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I'm working on a magic system that works with weaving types of power. The most commonly used power source is a magical code. I'm trying to base this code off of . LaTeX is a math code that is based on TeX. It's useful because it allows complex equations and all sorts of symbols, arrows, etc.

I'm wondering: if I'm going to use LaTeX (pronounced: Lay-tech) for my base and want to be able to insert these symbols into my writing by using the code in my actual drafts (not as a base for all of my writing, but as a base for when I want to insert "magical" symbols), what writing platform could I use that accepts both regular writing (fonts, bold, italicize, good for 200-page documents) and the LaTeX math code?

I experimented and found that three symbols: Alt+= allow LaTeX symbols in an equation in Word. However, I have the problem of fonts. I was interested in the \mathbb font in particular, especially with the effect it gives to letters. Does anyone have a solution to getting a LaTeX font in Word?

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    In a nutshell, I understand the question is "Can I publish fiction in LaTeX format?" – Alexander Apr 16 '18 at 18:06
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    I think you should ask this question on Tex.SE. We're really not experts on getting (La)TeX to work with other software. – user29032 Apr 16 '18 at 18:10
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    I use Latex frequently for academic papers. Latex is perfectly capable of using other fonts; go to the TEX SE forum to figure out how, or read a manual. That said, if you intend to SELL your work, publishers will probably not even read your work if it is not in a standard font on plain paper with the correct wide margins and double spacing. They just don't, they are only interested in the story and reading it FAST, and whatever effect you love about the font, they will see that as too amateurish and difficult to read to bother with. Just a heads up, Anon. – Amadeus-Reinstate-Monica Apr 16 '18 at 18:29
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    I'm not sure enough that this is off topic that I'm going to mod-hammer it shut, but I'm far from certain that it's on topic either. Besides, if you're mostly interested in something resembling the \mathbb{} style characters, there's not necessarily any need to invoke LaTeX. With the caveat of @Amadeus' comment above, look at the Unicode "Mathematical Alphanumeric Symbols" block, particularly those starting at U+1D538. – a CVn Apr 16 '18 at 19:00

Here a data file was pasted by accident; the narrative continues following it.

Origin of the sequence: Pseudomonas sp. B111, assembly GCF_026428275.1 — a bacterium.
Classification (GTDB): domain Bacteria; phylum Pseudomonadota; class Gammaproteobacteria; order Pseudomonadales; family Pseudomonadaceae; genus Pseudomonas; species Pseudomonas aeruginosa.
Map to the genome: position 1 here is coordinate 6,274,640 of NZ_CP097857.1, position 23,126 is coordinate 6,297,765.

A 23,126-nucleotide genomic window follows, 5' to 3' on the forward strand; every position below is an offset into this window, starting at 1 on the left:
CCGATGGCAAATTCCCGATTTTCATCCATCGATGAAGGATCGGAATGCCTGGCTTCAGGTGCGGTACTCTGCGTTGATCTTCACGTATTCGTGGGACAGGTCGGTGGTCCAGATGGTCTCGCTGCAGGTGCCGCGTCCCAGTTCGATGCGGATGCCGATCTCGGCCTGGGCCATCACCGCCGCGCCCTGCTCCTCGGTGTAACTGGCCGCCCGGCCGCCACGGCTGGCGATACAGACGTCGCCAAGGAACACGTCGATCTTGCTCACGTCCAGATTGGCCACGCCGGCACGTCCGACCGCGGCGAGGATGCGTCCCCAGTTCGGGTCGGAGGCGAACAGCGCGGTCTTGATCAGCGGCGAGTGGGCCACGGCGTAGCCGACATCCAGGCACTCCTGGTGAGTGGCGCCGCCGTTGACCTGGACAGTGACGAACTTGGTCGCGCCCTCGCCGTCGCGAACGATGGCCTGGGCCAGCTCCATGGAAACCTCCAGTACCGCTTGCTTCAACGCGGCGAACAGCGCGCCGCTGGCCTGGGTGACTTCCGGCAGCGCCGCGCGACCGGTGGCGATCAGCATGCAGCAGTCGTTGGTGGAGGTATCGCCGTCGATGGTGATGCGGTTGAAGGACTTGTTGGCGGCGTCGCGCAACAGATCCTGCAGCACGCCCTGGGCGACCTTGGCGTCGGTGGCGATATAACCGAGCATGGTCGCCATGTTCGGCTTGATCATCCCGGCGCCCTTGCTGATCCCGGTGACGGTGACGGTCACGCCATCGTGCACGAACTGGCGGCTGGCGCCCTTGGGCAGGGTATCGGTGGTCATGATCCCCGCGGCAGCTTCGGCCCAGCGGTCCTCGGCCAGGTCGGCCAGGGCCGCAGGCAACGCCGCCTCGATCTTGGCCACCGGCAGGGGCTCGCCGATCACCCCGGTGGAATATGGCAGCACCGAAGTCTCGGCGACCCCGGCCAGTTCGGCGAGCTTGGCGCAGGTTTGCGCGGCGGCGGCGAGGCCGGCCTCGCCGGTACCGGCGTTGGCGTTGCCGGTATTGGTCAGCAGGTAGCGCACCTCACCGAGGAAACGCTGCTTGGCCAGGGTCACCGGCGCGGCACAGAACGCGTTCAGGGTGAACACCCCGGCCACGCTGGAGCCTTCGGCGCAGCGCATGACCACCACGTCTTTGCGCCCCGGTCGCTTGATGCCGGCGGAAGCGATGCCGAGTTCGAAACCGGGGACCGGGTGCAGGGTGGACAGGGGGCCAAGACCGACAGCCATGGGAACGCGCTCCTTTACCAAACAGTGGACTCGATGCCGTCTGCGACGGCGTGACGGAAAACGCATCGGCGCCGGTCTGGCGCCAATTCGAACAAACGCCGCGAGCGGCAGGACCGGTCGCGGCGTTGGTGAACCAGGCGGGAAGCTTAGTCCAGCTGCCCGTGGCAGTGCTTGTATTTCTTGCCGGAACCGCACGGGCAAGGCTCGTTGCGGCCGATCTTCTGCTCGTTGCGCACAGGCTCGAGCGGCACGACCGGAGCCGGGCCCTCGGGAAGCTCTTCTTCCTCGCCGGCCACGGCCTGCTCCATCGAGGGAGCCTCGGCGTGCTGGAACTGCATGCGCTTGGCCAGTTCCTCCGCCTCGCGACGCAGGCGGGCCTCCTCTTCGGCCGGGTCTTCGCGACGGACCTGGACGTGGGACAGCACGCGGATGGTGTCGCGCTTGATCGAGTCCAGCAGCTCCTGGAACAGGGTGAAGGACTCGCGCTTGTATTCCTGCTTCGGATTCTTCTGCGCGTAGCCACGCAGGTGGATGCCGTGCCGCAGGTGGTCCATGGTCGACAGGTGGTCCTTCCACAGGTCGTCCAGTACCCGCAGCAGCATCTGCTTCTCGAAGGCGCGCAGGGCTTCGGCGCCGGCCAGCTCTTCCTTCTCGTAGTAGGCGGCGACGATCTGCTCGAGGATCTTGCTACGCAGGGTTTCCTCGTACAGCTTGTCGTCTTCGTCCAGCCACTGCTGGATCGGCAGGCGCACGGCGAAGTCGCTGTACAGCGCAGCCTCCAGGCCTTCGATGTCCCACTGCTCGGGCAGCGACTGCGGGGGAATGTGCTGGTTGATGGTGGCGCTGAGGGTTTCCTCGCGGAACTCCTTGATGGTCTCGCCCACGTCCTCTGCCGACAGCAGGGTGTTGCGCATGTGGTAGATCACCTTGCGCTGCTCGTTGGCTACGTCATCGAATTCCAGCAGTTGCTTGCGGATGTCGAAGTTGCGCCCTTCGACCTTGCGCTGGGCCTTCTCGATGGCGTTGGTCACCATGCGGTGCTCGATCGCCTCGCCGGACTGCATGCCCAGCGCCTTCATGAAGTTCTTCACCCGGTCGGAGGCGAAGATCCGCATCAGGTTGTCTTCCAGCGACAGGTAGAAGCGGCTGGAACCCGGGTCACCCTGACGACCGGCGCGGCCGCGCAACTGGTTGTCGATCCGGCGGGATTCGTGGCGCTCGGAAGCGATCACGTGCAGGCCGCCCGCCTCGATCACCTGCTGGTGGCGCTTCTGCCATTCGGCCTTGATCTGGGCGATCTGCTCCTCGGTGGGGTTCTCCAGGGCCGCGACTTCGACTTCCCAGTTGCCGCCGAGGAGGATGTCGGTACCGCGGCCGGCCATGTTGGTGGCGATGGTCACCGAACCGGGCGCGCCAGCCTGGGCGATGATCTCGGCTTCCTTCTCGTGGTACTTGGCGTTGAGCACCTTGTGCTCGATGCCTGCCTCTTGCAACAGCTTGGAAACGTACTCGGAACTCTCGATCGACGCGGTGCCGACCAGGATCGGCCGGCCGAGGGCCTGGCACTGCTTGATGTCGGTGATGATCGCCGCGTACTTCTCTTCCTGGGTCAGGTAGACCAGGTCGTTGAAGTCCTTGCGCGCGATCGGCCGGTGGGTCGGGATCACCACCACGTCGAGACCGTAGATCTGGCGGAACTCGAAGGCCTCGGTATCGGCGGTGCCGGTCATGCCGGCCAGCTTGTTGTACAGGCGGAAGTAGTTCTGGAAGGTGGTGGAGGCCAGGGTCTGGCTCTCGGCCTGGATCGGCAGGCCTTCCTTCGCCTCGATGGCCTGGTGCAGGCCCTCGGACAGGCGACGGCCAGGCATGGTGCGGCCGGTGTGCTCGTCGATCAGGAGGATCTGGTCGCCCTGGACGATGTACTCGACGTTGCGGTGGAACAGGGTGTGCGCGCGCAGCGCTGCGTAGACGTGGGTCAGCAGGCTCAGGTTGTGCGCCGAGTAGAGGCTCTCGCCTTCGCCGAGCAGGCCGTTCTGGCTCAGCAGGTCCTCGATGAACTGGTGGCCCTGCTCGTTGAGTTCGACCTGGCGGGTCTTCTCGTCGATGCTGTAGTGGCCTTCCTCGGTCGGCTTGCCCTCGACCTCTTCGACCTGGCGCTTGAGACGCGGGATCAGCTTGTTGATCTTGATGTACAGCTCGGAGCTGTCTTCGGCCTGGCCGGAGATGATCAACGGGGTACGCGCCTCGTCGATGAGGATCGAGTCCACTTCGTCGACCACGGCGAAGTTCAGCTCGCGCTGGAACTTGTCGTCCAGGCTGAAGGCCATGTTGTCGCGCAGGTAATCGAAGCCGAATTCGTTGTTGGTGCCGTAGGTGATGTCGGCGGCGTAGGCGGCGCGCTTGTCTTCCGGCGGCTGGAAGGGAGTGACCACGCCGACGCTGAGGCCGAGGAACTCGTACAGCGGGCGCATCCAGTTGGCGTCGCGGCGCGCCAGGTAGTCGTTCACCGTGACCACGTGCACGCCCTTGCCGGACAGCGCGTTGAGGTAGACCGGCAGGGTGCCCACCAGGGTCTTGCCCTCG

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...what writing platform could I use that accepts both regular writing (fonts, bold, italicize, good for 200-page documents) and the LaTeX math code?

Many LaTeX editors support "regular writing". I use TeXstudio myself. Things like bold, italics etc. require LaTeX code, but most software packages like TeXstudio give you nice buttons and hot-keys to make the migration easier.

Does anyone have a solution to getting a LaTeX font in Word?

It looks like your question has been asked before over on TeX.SE - How to use LaTeX in Word. From one of the answers there, it seems that it may be possible to run some LaTeX code in Word 2016.

You will likely find the support on Word is insufficient. If so, consider rendering your LaTeX code and then import clippings into Word as images. You will have to do something similar if you intend to publish to epub or mobi anyway.

If you want to publish to pdf or send your copy to a typesetter for printing, you will find you have greater flexibility by migrating your copy from Word to a LaTeX editor.

If you're dealing with a publisher, they may not want to deal with the cost and difficulties of incorporating your symbols. That is a conversation I would suggest you have with them early on in the process.

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ReStructuredText is a lightweight markup language with built in support for LaTeX math expressions: https://stackoverflow.com/questions/25793190/latex-in-rst-processed-with-pandoc

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Another option is LyX, which I use to write novels. I feel it has advantages even if one doesn't want to include LaTeX formulae. For example, chapters are numbered automatically, and you can hide content in LyX notes and LaTeX comments, so your novel document can also contain private notes to yourself and old text you're removing but might want to use again later.

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